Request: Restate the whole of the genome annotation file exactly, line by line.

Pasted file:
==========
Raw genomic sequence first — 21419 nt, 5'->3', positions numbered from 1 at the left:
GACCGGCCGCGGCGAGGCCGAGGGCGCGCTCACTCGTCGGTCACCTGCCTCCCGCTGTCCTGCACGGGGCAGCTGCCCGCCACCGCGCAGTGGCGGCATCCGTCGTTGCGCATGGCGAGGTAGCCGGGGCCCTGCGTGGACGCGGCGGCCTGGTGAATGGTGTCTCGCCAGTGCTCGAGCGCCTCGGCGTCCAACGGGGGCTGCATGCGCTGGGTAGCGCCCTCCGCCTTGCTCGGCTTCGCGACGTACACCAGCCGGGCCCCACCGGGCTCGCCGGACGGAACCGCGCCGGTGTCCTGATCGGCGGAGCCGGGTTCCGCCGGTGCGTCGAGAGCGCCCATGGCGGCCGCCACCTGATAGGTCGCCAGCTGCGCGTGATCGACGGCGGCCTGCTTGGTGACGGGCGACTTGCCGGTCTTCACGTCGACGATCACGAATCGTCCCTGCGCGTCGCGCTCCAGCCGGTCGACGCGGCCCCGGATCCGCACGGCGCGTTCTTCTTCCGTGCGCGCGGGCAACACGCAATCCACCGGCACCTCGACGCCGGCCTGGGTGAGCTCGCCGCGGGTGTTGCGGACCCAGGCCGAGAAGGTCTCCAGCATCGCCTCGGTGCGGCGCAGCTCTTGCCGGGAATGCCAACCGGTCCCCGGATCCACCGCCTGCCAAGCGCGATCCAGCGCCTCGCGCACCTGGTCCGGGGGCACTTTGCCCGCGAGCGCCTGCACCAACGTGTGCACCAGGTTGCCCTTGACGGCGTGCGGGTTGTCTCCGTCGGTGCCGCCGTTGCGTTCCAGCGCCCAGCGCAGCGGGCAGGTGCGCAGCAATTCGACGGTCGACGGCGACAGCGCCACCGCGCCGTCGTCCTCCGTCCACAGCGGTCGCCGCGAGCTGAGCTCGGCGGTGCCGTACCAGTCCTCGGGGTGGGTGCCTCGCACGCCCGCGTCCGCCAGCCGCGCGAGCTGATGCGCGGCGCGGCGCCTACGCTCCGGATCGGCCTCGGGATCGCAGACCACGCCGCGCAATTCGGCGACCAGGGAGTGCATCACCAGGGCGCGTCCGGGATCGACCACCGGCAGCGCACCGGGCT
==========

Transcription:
Raw genomic sequence first — 21419 nt, 5'->3', positions numbered from 1 at the left:
GACCGGCCGCGGCGAGGCCGAGGGCGCGCTCACTCGTCGGTCACCTGCCTCCCGCTGTCCTGCACGGGGCAGCTGCCCGCCACCGCGCAGTGGCGGCATCCGTCGTTGCGCATGGCGAGGTAGCCGGGGCCCTGCGTGGACGCGGCGGCCTGGTGAATGGTGTCTCGCCAGTGCTCGAGCGCCTCGGCGTCCAACGGGGGCTGCATGCGCTGGGTAGCGCCCTCCGCCTTGCTCGGCTTCGCGACGTACACCAGCCGGGCCCCACCGGGCTCGCCGGACGGAACCGCGCCGGTGTCCTGATCGGCGGAGCCGGGTTCCGCCGGTGCGTCGAGAGCGCCCATGGCGGCCGCCACCTGATAGGTCGCCAGCTGCGCGTGATCGACGGCGGCCTGCTTGGTGACGGGCGACTTGCCGGTCTTCACGTCGACGATCACGAATCGTCCCTGCGCGTCGCGCTCCAGCCGGTCGACGCGGCCCCGGATCCGCACGGCGCGTTCTTCTTCCGTGCGCGCGGGCAACACGCAATCCACCGGCACCTCGACGCCGGCCTGGGTGAGCTCGCCGCGGGTGTTGCGGACCCAGGCCGAGAAGGTCTCCAGCATCGCCTCGGTGCGGCGCAGCTCTTGCCGGGAATGCCAACCGGTCCCCGGATCCACCGCCTGCCAAGCGCGATCCAGCGCCTCGCGCACCTGGTCCGGGGGCACTTTGCCCGCGAGCGCCTGCACCAACGTGTGCACCAGGTTGCCCTTGACGGCGTGCGGGTTGTCTCCGTCGGTGCCGCCGTTGCGTTCCAGCGCCCAGCGCAGCGGGCAGGTGCGCAGCAATTCGACGGTCGACGGCGACAGCGCCACCGCGCCGTCGTCCTCCGTCCACAGCGGTCGCCGCGAGCTGAGCTCGGCGGTGCCGTACCAGTCCTCGGGGTGGGTGCCTCGCACGCCCGCGTCCGCCAGCCGCGCGAGCTGATGCGCGGCGCGGCGCCTACGCTCCGGATCGGCCTCGGGATCGCAGACCACGCCGCGCAATTCGGCGACCAGGGAGTGCATCACCAGGGCGCGTCCGGGATCGACCACCGGCAGCGCACCGGGCT